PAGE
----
SMOKERS’ CORNER: MIDDLE CLASS SENSIBILITIES

Published January 14, 2024
Illustration by Abro
Illustration by Abro

If a rickshaw driver had an accident and was in trouble, some of the first people to reach out to help him would likely be other rickshaw drivers. They immediately sympathise and empathise with his plight.

In 1987, when I was still in college and often travelled on rickshaws, a rickshaw I was travelling in came across another rickshaw whose front wheel was stuck in a manhole. My driver immediately screeched to a halt and jumped out to help the four other rickshaw drivers who were all trying to pull the wheel out.

After they succeeded, the driver of the rickshaw I was travelling in returned to drive me to my destination. He seemed to know the person whose rickshaw had got stuck in the manhole because, during the rest of the journey, he continued to curse him, calling him a scoundrel.

Although he didn’t like the other driver, he couldn’t help but empathise with his predicament, because both belonged to the same social class. Both were working class folk who worked as rickshaw drivers. 

According to the 19th century German political theorist Karl Marx, exchanges between different classes create differing interests. Therefore, classes unite with their own to protect their respective economic and political interests. Marx wrote that the creation of classes leads to “class conflict.” Later, many post-Marxian theorists added various nuances to this theory. 

Occasionally the notion of ‘class solidarity’ kicks in within the middle class, despite the presence of intra-class tensions — as was seen following the outpouring of online support for the ‘middle class uprising’ on May 9 last year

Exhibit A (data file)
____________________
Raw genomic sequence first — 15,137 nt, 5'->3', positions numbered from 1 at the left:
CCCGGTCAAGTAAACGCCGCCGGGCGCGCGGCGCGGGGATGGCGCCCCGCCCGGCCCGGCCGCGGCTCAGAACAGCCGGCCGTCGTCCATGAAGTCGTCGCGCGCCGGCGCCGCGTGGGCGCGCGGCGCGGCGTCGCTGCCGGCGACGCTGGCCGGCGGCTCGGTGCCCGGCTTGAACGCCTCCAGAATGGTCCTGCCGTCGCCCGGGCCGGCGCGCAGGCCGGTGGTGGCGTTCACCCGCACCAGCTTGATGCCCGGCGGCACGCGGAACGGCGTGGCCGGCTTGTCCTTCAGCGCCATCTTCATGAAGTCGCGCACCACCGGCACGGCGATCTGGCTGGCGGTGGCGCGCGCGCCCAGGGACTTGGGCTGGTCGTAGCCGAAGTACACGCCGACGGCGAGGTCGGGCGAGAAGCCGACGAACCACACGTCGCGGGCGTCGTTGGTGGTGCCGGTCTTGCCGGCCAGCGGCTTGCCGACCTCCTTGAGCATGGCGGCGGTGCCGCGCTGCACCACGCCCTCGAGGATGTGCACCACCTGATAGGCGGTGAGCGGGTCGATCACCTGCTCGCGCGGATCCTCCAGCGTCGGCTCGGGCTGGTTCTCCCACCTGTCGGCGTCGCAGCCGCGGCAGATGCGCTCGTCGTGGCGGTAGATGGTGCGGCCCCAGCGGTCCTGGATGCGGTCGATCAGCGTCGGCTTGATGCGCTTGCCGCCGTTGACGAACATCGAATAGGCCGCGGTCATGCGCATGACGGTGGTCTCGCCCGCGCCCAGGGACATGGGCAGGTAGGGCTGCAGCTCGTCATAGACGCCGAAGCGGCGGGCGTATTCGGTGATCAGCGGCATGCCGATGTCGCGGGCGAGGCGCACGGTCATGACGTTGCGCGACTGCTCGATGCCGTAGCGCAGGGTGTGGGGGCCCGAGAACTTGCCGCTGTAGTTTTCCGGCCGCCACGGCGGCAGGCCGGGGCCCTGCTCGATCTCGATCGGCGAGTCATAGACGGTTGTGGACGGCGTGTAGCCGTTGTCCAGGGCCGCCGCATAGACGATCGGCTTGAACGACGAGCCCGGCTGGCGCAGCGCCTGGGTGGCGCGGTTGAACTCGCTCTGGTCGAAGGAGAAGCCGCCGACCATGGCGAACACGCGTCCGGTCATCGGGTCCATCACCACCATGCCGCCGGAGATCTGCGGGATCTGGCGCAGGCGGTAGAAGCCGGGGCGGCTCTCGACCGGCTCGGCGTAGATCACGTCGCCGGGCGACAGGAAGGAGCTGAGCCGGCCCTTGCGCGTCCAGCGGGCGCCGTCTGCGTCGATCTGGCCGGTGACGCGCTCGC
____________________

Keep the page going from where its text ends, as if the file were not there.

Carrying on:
For example, within a class, there can be differing political points of view that can hamper “class solidarity.”  During the 2016 US presidential election, the bulk of Michigan’s working class that, since the 1990s, was considered to be a ‘solid’ Democratic Party constituency, voted for the more conservative Republican Party. 

Even though the victory margin was just 0.23 percent, this showed that, within the state’s working classes, there was no clear consensus on protecting any mutually agreed class interest. Whereas many from this class had chosen to continue voting for the Democrats, many more flipped the equation by casting their vote for the Republican Party candidate, Donald Trump. 

Those from this class who voted for Trump in Michigan might have voted against their class interest, but they related more to the manner in which Trump evoked the nostalgia of Michigan once being a mighty industrial state that was now in decay. 

Just after the 2016 election, the Democratic Party senator Gary Peters lamented that his party ignored engaging with labour unions in Michigan. The party’s message was squarely formulated to attract urban middle class liberals and minority groups. Joe Biden won back Michigan for the Democrats in 2020, but by only a two percent margin. This suggests that the cleavages in the state’s working classes are still present. 

However, there can be a lot more cleavages in the so-called middle classes. When populists such as Imran Khan in Pakistan and Narendra Modi in India began making deeper inroads in the politics of their respective countries, it was understood by various political economists that their rise was being largely facilitated by Pakistani and Indian middle classes. This is not incorrect as such.